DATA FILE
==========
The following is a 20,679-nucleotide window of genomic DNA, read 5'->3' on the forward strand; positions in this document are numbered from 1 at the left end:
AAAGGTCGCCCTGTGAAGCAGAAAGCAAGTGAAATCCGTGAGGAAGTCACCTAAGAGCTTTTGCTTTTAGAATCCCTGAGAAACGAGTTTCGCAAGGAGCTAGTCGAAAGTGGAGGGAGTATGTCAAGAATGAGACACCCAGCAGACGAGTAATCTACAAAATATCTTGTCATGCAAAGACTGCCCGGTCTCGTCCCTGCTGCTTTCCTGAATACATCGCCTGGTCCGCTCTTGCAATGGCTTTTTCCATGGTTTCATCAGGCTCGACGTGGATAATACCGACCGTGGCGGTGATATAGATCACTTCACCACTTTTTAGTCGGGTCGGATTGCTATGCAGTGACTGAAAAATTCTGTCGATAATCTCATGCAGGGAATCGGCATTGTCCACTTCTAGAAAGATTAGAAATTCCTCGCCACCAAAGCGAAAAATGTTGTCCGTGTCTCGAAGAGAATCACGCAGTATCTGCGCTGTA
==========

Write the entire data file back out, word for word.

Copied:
The following is a 20,679-nucleotide window of genomic DNA, read 5'->3' on the forward strand; positions in this document are numbered from 1 at the left end:
AAAGGTCGCCCTGTGAAGCAGAAAGCAAGTGAAATCCGTGAGGAAGTCACCTAAGAGCTTTTGCTTTTAGAATCCCTGAGAAACGAGTTTCGCAAGGAGCTAGTCGAAAGTGGAGGGAGTATGTCAAGAATGAGACACCCAGCAGACGAGTAATCTACAAAATATCTTGTCATGCAAAGACTGCCCGGTCTCGTCCCTGCTGCTTTCCTGAATACATCGCCTGGTCCGCTCTTGCAATGGCTTTTTCCATGGTTTCATCAGGCTCGACGTGGATAATACCGACCGTGGCGGTGATATAGATCACTTCACCACTTTTTAGTCGGGTCGGATTGCTATGCAGTGACTGAAAAATTCTGTCGATAATCTCATGCAGGGAATCGGCATTGTCCACTTCTAGAAAGATTAGAAATTCCTCGCCACCAAAGCGAAAAATGTTGTCCGTGTCTCGAAGAGAATCACGCAGTATCTGCGCTGTA